The current Listed Areas (areas of perceived enhanced risk) are detailed in
On 6th August, Iran’s president Hassan Rouhani reportedly stated that the UK could not use the Strait of Hormuz while Iran continued to be denied passage through the Strait of Gibraltar. “Security for security, peace for peace, strait for strait. The Strait of Hormuz cannot be opened for you while Gibraltar is closed to us,” Rouhani said. This would clearly complicate the already delicate situation if acted on.
In the meantime, ship owners report a heightened level of harassment when transiting. A general threat exists to all vessels in the region and specifically to tankers transiting Hormuz.
The attempted seizure of the British Heritage and the actual seizure of the Mesdar and the Stena Impero were in clear retaliation for Gibraltar impounding the Grace 1 for breaching sanctions on Syria and demonstrated that Iranian capability extends beyond the particularly vulnerable Strait of Hormuz itself. However, the swift release of the Mesdar indicated that Iran wished to keep its actions proportionate, one for one. For the present, although a step on the escalation staircase has been ascended, the situation remains under comparative control.
Since the US withdrew from the JCPOA, tensions between the US and Iran have been raised as Iran's ability to trade its oil has been steadily eroded. The IMF have shown that restrictions on the use of the dollar or the involvement of any US person or entity has significantly impacted the Iranian economy since 2007, and the US "maximum pressure campaign" has magnified the effect.
Following the explosions at Fujairah anchorage on 12th May this year, the JWC updated the Listed Areas to reflect the perceived heightened risk across the region. Vessels trading to the Gulf are now required to notify underwriters before entering the area. Whilst there are claims and counter-claims about specific points, the insurance market is faced with multiple million dollar losses and will be keenly aware of the issues including the high number of unknowns. Underwriters are following the situation closely and will be mindful of the many variables of risk when assessing further voyages in the region.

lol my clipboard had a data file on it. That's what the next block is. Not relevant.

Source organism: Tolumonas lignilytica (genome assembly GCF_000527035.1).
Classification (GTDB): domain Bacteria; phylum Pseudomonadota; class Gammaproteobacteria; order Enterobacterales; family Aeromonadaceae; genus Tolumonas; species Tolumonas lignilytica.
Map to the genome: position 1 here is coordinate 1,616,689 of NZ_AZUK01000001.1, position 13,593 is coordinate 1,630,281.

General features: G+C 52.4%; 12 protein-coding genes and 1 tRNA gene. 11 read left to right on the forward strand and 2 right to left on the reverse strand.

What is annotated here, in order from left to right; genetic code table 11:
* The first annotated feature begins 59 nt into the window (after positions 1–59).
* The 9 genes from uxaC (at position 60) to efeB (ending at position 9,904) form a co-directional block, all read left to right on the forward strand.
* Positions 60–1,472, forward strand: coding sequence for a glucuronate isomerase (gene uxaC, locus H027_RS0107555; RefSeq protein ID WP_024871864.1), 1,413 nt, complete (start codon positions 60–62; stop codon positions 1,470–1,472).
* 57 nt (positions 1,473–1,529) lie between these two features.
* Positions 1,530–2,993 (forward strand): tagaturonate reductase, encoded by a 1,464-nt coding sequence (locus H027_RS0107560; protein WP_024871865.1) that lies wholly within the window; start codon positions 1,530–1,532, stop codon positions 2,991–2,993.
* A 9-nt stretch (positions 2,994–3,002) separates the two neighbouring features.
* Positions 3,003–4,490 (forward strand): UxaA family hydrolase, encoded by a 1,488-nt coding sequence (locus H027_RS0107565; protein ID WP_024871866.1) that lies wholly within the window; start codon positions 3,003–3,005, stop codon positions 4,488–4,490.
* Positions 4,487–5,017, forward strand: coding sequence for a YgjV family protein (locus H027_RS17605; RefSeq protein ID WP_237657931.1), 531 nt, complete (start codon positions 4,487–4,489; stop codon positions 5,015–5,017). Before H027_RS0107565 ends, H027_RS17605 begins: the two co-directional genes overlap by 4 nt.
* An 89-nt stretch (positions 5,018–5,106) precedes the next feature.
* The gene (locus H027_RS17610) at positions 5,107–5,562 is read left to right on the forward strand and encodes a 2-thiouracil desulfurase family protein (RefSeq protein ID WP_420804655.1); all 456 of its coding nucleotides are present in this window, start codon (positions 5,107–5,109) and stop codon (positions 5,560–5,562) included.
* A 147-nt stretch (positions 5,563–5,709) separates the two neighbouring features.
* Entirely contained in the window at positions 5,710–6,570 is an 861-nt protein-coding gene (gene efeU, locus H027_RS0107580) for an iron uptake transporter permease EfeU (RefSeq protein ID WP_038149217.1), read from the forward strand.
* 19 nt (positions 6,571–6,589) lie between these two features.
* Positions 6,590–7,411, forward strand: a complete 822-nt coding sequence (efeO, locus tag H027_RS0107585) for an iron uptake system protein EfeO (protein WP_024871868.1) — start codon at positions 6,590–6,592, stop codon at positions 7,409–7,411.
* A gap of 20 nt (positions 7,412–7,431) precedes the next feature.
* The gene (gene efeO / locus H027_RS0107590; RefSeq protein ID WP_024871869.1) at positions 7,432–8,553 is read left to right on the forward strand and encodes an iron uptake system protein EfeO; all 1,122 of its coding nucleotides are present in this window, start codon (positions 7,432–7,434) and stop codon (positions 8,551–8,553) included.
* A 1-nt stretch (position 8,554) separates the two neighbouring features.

The enmity between Iran and Saudi Arabia continues to add to the complexities in the region with the Saudis believing Iran is trying to control strategic waterways.
The situation will be kept under close review.
Vessels picking up refugees may have to divert to a different port to that originally intended; voyages may be lengthened and there are likely to be logistical and operational consequences.
Status of Libyan Ports
Situation in Yemen
Iran and Saudi Arabia are effectively in a proxy conflict. There have been several cruise missile attacks on vessels in the Bab el Mandeb.
Foreign vessels are currently forbidden from entering Yemeni waters. Yemen does not have an effective navy of their own, so the Egyptian and Saudi navies have been mandated to enforce this. There are entry procedures for vessels to enter Hodeidah or Saleef port - a completed form must be sent to the Yemen Ministry of Transport, now based in Jeddah. The system works but needs much effort from concerned parties - there may be some vessels which the coalition will decline to authorise.
The JWC's advisers, Herminius (formerly Aegis DS), are happy to take calls from members on specific issues. Lloyd's Agents office in Aden is in insurgent hands and thus closed.
On 6th September 2017, CMF Bahrain announced the implementation of a Maritime Security Transit Corridor to include the Bab-el-Mandeb.